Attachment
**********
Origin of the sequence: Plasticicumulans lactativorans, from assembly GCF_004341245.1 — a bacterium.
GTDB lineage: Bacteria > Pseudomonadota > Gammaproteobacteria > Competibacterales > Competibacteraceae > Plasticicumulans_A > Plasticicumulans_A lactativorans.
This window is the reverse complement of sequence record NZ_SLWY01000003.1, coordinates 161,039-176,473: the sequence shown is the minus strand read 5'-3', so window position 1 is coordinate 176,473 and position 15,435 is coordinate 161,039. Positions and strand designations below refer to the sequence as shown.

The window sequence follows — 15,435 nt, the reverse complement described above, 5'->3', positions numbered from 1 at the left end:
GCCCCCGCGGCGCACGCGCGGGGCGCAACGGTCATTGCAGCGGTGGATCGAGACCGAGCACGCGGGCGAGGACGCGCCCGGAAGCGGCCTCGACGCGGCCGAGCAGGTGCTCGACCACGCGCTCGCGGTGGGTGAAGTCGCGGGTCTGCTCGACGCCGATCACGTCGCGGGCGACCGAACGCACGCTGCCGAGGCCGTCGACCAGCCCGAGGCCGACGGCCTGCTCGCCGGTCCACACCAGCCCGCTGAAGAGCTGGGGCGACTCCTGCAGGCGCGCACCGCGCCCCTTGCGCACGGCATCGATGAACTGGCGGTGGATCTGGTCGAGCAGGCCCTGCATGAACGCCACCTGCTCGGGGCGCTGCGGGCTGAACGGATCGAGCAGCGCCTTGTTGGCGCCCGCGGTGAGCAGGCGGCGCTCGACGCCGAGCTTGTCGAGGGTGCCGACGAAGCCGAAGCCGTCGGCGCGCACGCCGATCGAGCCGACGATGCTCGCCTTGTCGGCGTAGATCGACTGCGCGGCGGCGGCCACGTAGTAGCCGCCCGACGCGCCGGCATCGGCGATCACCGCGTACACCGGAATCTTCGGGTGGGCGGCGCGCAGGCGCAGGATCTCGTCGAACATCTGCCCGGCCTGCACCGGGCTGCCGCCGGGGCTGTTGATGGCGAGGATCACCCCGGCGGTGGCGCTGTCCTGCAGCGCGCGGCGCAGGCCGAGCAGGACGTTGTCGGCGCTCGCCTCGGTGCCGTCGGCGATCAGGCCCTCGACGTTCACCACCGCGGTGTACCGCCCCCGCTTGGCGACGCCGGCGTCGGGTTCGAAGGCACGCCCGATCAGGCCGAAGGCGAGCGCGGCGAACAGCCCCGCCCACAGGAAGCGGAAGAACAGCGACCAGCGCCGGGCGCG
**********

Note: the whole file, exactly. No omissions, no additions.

Origin of the sequence: Plasticicumulans lactativorans, from assembly GCF_004341245.1 — a bacterium.
GTDB lineage: Bacteria > Pseudomonadota > Gammaproteobacteria > Competibacterales > Competibacteraceae > Plasticicumulans_A > Plasticicumulans_A lactativorans.
This window is the reverse complement of sequence record NZ_SLWY01000003.1, coordinates 161,039-176,473: the sequence shown is the minus strand read 5'-3', so window position 1 is coordinate 176,473 and position 15,435 is coordinate 161,039. Positions and strand designations below refer to the sequence as shown.

The window sequence follows — 15,435 nt, the reverse complement described above, 5'->3', positions numbered from 1 at the left end:
GCCCCCGCGGCGCACGCGCGGGGCGCAACGGTCATTGCAGCGGTGGATCGAGACCGAGCACGCGGGCGAGGACGCGCCCGGAAGCGGCCTCGACGCGGCCGAGCAGGTGCTCGACCACGCGCTCGCGGTGGGTGAAGTCGCGGGTCTGCTCGACGCCGATCACGTCGCGGGCGACCGAACGCACGCTGCCGAGGCCGTCGACCAGCCCGAGGCCGACGGCCTGCTCGCCGGTCCACACCAGCCCGCTGAAGAGCTGGGGCGACTCCTGCAGGCGCGCACCGCGCCCCTTGCGCACGGCATCGATGAACTGGCGGTGGATCTGGTCGAGCAGGCCCTGCATGAACGCCACCTGCTCGGGGCGCTGCGGGCTGAACGGATCGAGCAGCGCCTTGTTGGCGCCCGCGGTGAGCAGGCGGCGCTCGACGCCGAGCTTGTCGAGGGTGCCGACGAAGCCGAAGCCGTCGGCGCGCACGCCGATCGAGCCGACGATGCTCGCCTTGTCGGCGTAGATCGACTGCGCGGCGGCGGCCACGTAGTAGCCGCCCGACGCGCCGGCATCGGCGATCACCGCGTACACCGGAATCTTCGGGTGGGCGGCGCGCAGGCGCAGGATCTCGTCGAACATCTGCCCGGCCTGCACCGGGCTGCCGCCGGGGCTGTTGATGGCGAGGATCACCCCGGCGGTGGCGCTGTCCTGCAGCGCGCGGCGCAGGCCGAGCAGGACGTTGTCGGCGCTCGCCTCGGTGCCGTCGGCGATCAGGCCCTCGACGTTCACCACCGCGGTGTACCGCCCCCGCTTGGCGACGCCGGCGTCGGGTTCGAAGGCACGCCCGATCAGGCCGAAGGCGAGCGCGGCGAACAGCCCCGCCCACAGGAAGCGGAAGAACAGCGACCAGCGCCGGGCGCG